UVA Convocation: Official Welcome – and an Important Pledge – for New Students

Like the 3,840 members of the University of Virginia’s Class of 2022, UVA President James E. Ryan is facing something entirely new and different this year.

Ryan, who took office Aug. 1, addressed his largest student audience yet late Sunday afternoon when he spoke to UVA’s new first-year class during this year’s Opening Convocation and Honor Induction, which took place on the Lawn after a beautiful move-in weekend. He also addressed about 2,700 new graduate and professional students at an earlier convocation ceremony Sunday.

“On behalf of the entire community here, I would like to welcome you to one of the finest universities in the world,” Ryan began as he looked out at the students filling the Lawn.

Ryan focused his speech on the importance of building bridges, repeating one key refrain several times: “When in doubt, build a bridge.” He urged students to reach out to each other, to professors, to UVA employees and to the surrounding Charlottesville community.

“Don’t be afraid to engage with people or ideas that are different from you. It is one of the best ways to sharpen your thinking and even change your own mind,” he said. “When in doubt, build a bridge, even if you are not sure where it is going.”

Already, some of those bridges were taking shape on the Lawn.

Sunday marked the first time the entire first-year class was all in one place after the hustle and bustle of move-in weekend, which saw students hauling mini-fridges into their new dorms rooms in the morning and attending a T-Pain concert on Grounds on Saturday evening.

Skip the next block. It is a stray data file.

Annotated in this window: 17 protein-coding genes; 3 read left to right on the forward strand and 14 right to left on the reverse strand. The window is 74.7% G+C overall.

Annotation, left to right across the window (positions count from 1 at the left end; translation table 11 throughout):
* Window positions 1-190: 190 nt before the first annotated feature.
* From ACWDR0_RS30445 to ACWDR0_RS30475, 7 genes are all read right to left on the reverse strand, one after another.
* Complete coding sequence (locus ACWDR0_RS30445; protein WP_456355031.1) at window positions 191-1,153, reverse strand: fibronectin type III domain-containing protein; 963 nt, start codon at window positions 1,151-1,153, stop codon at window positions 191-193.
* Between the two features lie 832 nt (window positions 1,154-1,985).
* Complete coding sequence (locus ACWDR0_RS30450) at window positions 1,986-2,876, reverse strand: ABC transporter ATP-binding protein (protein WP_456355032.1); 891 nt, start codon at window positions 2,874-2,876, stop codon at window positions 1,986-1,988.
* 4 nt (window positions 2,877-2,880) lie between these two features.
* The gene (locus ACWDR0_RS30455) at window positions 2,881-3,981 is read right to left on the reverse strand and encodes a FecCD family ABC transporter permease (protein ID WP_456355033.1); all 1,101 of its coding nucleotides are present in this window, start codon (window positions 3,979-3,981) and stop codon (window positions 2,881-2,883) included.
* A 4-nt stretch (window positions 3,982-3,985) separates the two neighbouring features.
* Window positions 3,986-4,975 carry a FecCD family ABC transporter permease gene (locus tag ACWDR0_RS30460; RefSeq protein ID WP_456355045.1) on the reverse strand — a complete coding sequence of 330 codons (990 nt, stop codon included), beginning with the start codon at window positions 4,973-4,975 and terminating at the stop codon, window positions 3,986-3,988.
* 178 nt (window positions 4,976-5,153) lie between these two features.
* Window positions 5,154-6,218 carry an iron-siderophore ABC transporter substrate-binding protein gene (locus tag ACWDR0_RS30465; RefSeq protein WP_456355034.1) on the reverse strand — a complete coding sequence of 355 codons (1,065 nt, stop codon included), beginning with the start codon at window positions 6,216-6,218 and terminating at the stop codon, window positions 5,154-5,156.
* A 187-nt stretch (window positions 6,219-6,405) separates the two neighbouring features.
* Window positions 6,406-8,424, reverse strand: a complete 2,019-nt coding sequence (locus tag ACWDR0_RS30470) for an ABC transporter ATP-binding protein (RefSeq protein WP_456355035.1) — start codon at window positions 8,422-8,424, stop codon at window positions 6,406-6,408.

“It’s been going pretty well so far,” said first-year student Juan Garcia, sitting next to his new hallmate, Alex Kim. “There have been a lot of activities, lots of time getting to know people and getting to know Grounds.”

Kim agreed, noting that their hall, in the Malone dorm, already felt close-knit. Both students were looking forward to hearing more from UVA’s new president.  

“I am excited to see what the new president has in store for UVA,” Garcia said.

Sky Sload, Sheeba Prince and Catriona Corallo, who are all on the same hall in the Tuttle-Dunnington dorm, were happy to have their entire class in one place.

“I am looking forward to hearing more about the honor code, everything that UVA has to offer and the great community that we are in,” said Sload, who is from Ashburn and hopes to major in leadership and public policy.

During Opening Convocation, students are officially welcomed to the University, sign the honor pledge and get their first taste of many UVA traditions, from the first joyful rendition of “The Good Old Song” to hearing welcoming letters from the University’s secret societies.

They also learn a bit more about each other. The Class of 2022 hails from all corners of Virginia (65 percent are in-state students) and around the world, with 43 states and 82 countries represented. The new graduate student class represents more than 400 different undergraduate institutions and 70 countries.

Six hundred sixty-two of the students gathered on the Lawn Sunday evening were transfer students. About one in 10 are first-generation college students, as was Ryan himself when he attended Yale University.

Ryan had a clear message for all of them: “You belong here.”

“I remember when I arrived on campus my freshman year, it was like landing on a different planet – one where I didn’t know the customs and didn’t feel like I fit in very well,” he said.